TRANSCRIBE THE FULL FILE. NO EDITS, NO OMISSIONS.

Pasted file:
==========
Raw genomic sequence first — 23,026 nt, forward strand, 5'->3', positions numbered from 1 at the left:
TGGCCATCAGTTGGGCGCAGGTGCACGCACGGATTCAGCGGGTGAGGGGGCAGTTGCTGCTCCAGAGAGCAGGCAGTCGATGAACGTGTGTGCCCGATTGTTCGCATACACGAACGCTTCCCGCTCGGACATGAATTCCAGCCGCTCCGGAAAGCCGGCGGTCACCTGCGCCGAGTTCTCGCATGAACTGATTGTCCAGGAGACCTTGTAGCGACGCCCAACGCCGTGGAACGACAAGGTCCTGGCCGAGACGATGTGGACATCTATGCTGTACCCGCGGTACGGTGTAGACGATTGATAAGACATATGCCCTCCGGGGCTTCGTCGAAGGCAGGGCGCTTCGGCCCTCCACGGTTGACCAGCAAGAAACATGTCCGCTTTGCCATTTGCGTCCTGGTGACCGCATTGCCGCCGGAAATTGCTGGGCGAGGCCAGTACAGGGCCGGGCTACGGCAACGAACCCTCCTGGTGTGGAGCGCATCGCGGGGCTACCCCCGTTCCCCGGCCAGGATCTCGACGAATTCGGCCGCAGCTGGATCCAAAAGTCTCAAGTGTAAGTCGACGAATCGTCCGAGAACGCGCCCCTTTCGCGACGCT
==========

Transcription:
Raw genomic sequence first — 23,026 nt, forward strand, 5'->3', positions numbered from 1 at the left:
TGGCCATCAGTTGGGCGCAGGTGCACGCACGGATTCAGCGGGTGAGGGGGCAGTTGCTGCTCCAGAGAGCAGGCAGTCGATGAACGTGTGTGCCCGATTGTTCGCATACACGAACGCTTCCCGCTCGGACATGAATTCCAGCCGCTCCGGAAAGCCGGCGGTCACCTGCGCCGAGTTCTCGCATGAACTGATTGTCCAGGAGACCTTGTAGCGACGCCCAACGCCGTGGAACGACAAGGTCCTGGCCGAGACGATGTGGACATCTATGCTGTACCCGCGGTACGGTGTAGACGATTGATAAGACATATGCCCTCCGGGGCTTCGTCGAAGGCAGGGCGCTTCGGCCCTCCACGGTTGACCAGCAAGAAACATGTCCGCTTTGCCATTTGCGTCCTGGTGACCGCATTGCCGCCGGAAATTGCTGGGCGAGGCCAGTACAGGGCCGGGCTACGGCAACGAACCCTCCTGGTGTGGAGCGCATCGCGGGGCTACCCCCGTTCCCCGGCCAGGATCTCGACGAATTCGGCCGCAGCTGGATCCAAAAGTCTCAAGTGTAAGTCGACGAATCGTCCGAGAACGCGCCCCTTTCGCGACGCT